I have a script that does a number of different things, most of which do not require any special privileges. However, one specific section, which I have contained within a function, needs root privileges.

I don't wish to require the entire script to run as root, and I want to be able to call this function, with root privileges, from within the script. Prompting for a password if necessary isn't an issue since it is mostly interactive anyway. However, when I try to use sudo functionx, I get:

sudo: functionx: command not found

As I expected, export didn't make a difference. I'd like to be able to execute the function directly in the script rather than breaking it out and executing it as a separate script for a number of reasons.

Is there some way I can make my function "visible" to sudo without extracting it, finding the appropriate directory, and then executing it as a stand-alone script?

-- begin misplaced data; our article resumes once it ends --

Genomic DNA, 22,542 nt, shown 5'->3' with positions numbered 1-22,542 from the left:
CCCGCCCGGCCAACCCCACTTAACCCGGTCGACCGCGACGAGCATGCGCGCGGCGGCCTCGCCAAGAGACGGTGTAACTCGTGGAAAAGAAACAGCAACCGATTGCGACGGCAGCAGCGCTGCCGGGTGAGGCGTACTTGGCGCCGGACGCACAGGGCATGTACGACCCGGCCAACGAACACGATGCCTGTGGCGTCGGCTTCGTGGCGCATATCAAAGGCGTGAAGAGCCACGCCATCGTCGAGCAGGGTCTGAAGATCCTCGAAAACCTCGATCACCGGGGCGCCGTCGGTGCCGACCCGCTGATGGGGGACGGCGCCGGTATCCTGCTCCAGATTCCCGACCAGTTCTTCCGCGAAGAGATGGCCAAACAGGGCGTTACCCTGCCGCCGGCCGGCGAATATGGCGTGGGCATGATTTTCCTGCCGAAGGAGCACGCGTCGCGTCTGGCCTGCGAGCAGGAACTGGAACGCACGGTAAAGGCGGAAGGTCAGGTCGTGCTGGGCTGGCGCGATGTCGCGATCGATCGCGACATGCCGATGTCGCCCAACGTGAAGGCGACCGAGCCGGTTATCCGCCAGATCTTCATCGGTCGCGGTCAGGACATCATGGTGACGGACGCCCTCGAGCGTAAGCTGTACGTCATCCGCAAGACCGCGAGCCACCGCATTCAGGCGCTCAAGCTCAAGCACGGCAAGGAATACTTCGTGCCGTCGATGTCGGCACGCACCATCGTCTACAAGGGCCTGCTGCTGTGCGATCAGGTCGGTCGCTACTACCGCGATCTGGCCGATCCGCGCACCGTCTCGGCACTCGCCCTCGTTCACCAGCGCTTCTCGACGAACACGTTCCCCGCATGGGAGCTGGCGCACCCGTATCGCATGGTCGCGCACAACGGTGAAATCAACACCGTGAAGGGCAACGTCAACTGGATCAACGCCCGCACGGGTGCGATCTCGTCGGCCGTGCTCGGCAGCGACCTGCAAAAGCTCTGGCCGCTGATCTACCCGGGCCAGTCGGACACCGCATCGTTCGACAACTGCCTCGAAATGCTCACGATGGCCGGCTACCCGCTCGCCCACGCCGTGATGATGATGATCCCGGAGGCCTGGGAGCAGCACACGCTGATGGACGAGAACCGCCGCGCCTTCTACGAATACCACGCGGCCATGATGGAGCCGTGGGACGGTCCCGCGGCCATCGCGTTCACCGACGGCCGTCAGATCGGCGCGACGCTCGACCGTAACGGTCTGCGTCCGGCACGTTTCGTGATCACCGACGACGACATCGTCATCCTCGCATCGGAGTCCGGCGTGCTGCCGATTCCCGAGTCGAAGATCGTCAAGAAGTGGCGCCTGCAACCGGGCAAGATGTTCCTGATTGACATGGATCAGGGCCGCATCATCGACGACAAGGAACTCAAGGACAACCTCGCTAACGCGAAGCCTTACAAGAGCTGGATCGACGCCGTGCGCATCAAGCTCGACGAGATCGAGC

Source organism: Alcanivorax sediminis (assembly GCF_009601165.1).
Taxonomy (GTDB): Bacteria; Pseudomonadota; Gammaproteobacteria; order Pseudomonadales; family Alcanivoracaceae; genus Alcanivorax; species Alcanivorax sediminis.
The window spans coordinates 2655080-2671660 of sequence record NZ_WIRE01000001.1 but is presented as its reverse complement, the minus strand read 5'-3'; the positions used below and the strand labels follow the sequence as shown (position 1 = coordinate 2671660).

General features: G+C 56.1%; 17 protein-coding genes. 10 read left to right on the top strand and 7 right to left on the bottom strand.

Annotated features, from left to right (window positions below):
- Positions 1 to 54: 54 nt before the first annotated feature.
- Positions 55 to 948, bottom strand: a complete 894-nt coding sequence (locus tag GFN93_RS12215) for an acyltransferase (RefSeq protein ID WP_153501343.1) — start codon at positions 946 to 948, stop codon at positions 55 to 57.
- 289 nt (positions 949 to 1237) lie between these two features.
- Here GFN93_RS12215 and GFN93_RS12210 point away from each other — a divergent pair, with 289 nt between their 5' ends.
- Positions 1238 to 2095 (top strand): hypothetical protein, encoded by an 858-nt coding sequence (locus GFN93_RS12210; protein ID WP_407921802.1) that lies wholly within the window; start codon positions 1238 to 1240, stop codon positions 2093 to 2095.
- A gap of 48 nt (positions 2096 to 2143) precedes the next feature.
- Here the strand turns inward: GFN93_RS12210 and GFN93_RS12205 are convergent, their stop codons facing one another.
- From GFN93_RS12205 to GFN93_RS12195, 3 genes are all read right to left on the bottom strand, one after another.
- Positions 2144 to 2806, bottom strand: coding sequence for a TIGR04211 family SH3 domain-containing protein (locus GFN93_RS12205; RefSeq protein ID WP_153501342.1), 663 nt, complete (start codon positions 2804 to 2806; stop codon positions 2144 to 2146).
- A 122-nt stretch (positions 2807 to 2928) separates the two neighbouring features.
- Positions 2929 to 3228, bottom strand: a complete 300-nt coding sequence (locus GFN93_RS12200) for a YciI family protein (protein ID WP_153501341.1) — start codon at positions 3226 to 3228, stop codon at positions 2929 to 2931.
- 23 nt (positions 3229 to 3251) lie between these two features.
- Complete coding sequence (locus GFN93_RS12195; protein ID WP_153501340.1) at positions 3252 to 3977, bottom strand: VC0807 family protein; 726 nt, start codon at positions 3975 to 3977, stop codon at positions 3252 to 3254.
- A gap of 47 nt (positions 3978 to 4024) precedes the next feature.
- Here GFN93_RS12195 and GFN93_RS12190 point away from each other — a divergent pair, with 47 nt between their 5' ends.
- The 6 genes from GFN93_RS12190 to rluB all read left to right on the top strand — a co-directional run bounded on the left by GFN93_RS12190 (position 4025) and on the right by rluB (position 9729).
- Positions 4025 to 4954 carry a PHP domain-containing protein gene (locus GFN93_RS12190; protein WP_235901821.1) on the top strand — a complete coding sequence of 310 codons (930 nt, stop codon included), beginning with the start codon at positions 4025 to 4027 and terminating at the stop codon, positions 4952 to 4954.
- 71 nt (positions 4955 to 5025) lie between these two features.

The function is about a page long itself and contains multiple strings, some double-quoted and some single-quoted. It is also dependent upon a menu function defined elsewhere in the main script.

I would only expect someone with sudo ANY to be able to run the function, as one of the things it does is change passwords.

  • The fact that there are several functions involved makes it even more complicated and prone to failure. You now have to find all such dependencies (and all their dependencies too, if any...to however many levels deep) including any other functions that the menu function might call and declare them too. – cas Mar 11 '16 at 6:06
  • Agreed, and I may have to just bite the bullet and break it up (and do my best to accurately determine the path it was run from, plus hope the end user keeps the files together) if there are no better alternatives. – BryKKan Mar 11 '16 at 6:33